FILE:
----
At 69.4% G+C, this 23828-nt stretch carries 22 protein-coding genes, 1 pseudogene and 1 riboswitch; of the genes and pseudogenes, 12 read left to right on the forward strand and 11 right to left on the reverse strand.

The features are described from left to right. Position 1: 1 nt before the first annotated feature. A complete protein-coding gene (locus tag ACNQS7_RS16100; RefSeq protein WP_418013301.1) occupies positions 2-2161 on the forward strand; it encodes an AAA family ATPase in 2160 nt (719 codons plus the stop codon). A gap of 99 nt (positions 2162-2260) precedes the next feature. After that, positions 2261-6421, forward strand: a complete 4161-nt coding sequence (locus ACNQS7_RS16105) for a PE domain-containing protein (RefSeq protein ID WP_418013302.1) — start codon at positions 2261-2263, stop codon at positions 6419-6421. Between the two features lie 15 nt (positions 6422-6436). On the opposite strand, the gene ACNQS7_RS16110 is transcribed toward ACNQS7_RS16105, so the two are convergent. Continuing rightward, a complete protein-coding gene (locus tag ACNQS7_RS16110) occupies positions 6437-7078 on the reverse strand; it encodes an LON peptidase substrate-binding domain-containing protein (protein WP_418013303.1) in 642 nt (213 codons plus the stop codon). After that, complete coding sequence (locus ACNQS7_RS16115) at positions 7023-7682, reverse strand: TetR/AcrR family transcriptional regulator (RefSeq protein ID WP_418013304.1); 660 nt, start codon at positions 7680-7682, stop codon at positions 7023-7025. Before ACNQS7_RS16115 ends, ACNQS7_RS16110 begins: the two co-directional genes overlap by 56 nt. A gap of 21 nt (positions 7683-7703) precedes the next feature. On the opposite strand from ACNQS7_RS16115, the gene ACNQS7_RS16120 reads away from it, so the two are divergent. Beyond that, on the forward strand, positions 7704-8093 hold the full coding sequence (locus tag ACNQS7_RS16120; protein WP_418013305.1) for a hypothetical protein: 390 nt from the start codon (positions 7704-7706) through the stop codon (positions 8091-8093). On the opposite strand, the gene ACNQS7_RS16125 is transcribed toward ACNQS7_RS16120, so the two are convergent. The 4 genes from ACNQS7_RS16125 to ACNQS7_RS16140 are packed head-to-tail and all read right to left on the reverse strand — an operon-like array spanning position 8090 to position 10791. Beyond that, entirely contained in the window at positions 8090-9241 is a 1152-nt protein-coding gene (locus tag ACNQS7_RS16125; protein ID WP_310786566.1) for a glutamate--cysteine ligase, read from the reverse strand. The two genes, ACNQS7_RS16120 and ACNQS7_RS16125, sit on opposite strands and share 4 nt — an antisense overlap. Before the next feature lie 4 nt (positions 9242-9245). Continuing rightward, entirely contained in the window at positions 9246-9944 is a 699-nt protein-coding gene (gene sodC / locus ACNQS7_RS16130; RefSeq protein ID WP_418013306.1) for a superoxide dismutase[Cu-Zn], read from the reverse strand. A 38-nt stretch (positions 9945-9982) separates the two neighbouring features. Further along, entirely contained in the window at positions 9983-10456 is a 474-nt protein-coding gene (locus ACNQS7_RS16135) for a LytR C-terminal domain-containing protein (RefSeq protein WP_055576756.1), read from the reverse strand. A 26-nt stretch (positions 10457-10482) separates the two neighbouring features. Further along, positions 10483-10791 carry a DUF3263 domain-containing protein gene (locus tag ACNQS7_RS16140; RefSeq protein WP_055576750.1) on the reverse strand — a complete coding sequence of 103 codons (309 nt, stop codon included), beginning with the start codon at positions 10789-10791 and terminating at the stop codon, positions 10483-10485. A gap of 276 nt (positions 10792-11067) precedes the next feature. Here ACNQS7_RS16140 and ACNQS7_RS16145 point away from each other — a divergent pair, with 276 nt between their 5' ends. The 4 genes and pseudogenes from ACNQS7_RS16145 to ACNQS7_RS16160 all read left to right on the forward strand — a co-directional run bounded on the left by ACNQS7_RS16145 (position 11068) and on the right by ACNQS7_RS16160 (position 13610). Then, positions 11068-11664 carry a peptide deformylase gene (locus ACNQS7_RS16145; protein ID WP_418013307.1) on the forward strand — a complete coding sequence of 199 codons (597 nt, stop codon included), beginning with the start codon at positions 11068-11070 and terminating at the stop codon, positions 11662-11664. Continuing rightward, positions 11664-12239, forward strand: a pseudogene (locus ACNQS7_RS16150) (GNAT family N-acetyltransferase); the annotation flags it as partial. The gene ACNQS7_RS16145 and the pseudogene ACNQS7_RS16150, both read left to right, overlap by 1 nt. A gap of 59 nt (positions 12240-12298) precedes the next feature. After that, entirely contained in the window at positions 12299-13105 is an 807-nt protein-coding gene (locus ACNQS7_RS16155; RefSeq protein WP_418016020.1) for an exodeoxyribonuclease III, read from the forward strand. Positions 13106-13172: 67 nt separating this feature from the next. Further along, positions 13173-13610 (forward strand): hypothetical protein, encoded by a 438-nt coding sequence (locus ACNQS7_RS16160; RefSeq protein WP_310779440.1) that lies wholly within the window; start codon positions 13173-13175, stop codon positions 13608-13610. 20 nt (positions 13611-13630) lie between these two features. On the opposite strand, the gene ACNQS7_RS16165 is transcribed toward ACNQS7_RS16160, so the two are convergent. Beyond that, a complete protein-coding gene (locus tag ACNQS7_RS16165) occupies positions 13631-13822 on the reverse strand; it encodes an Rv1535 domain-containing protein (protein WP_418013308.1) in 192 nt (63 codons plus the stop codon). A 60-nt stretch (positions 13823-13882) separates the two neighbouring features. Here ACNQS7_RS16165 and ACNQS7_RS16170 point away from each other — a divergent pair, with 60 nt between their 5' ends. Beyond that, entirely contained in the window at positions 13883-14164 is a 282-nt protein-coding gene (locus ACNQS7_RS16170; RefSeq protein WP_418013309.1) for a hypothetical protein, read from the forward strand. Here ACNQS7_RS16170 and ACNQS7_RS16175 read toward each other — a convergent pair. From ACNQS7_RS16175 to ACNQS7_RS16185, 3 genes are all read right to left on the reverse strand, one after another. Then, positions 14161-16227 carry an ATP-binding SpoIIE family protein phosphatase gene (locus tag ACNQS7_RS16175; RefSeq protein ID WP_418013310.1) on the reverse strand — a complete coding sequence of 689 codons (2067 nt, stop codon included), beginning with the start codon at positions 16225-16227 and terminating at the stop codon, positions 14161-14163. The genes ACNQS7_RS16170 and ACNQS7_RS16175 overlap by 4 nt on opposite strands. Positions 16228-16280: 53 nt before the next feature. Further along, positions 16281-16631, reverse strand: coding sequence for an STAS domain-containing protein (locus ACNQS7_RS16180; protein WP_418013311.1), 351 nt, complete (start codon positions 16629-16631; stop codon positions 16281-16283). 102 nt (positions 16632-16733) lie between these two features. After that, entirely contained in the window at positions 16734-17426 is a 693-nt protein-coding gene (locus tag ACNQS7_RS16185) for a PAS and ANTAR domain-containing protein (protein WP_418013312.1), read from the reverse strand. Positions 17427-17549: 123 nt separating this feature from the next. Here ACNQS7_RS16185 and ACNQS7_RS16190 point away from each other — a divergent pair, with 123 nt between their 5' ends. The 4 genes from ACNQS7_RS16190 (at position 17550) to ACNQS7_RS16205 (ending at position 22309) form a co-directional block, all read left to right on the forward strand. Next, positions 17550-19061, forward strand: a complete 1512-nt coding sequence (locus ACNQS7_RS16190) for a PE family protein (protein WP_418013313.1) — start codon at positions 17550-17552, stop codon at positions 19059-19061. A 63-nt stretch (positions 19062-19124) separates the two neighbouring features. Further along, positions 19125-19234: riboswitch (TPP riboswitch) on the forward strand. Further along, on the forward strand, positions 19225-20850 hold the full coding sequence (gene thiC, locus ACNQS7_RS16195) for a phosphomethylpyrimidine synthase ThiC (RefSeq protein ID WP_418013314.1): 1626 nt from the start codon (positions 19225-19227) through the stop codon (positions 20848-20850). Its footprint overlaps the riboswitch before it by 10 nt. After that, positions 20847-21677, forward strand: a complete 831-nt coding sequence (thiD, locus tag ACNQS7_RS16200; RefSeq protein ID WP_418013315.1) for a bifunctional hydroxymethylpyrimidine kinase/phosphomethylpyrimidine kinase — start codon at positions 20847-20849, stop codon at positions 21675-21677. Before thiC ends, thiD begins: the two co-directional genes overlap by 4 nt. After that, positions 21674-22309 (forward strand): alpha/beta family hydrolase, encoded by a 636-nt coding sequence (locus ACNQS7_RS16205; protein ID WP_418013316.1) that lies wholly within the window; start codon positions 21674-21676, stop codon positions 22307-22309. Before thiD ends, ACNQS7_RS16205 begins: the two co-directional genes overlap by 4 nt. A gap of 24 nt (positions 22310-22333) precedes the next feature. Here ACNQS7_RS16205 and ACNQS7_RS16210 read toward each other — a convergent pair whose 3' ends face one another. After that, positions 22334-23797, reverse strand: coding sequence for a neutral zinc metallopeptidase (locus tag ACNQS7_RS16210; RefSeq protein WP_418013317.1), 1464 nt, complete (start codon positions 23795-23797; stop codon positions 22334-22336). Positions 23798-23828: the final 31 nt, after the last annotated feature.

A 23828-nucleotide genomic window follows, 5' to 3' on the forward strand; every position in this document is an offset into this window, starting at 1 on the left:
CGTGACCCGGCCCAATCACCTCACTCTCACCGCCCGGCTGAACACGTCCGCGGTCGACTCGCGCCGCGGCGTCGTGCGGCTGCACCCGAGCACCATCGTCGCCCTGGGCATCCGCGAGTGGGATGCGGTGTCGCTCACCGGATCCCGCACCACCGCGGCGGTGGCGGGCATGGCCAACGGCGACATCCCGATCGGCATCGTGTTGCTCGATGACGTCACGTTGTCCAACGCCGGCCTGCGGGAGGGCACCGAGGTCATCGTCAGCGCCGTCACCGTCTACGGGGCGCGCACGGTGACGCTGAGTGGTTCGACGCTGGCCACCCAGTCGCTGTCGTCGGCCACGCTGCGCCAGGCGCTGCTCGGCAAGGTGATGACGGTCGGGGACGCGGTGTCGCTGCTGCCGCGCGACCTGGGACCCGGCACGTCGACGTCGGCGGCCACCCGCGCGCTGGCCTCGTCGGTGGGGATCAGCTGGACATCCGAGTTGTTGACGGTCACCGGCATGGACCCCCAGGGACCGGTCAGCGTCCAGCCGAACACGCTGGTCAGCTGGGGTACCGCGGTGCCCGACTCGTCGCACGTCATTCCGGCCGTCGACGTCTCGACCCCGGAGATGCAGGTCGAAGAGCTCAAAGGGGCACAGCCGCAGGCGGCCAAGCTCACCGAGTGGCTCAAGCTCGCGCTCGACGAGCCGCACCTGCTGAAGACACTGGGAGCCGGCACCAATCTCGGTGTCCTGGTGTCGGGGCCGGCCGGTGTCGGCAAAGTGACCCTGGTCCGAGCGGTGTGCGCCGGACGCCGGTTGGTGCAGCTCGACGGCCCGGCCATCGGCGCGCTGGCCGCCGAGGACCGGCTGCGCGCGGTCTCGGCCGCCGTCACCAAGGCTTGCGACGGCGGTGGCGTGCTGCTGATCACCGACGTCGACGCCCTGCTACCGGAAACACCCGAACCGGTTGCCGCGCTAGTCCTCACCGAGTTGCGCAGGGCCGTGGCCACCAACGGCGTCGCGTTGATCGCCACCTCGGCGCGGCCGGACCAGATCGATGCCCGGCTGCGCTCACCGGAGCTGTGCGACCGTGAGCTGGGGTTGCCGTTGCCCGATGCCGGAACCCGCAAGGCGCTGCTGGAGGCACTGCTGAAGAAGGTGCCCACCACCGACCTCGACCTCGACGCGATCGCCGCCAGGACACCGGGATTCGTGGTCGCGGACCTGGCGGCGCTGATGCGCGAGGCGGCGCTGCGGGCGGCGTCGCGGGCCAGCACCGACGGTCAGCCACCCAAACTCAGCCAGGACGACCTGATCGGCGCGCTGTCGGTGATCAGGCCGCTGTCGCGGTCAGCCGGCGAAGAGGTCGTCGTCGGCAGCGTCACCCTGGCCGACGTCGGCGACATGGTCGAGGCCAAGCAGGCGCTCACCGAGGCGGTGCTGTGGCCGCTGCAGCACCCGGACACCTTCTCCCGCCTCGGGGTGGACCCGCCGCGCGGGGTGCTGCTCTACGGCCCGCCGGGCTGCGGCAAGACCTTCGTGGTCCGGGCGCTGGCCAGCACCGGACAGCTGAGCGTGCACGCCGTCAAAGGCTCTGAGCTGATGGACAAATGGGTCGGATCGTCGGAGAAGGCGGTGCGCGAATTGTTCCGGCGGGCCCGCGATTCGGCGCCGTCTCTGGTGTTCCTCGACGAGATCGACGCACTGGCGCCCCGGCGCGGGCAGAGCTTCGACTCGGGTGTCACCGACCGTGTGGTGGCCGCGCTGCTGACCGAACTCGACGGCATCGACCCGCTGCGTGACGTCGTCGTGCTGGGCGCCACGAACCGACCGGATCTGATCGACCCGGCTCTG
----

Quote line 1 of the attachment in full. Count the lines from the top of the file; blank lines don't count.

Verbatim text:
At 69.4% G+C, this 23828-nt stretch carries 22 protein-coding genes, 1 pseudogene and 1 riboswitch; of the genes and pseudogenes, 12 read left to right on the forward strand and 11 right to left on the reverse strand.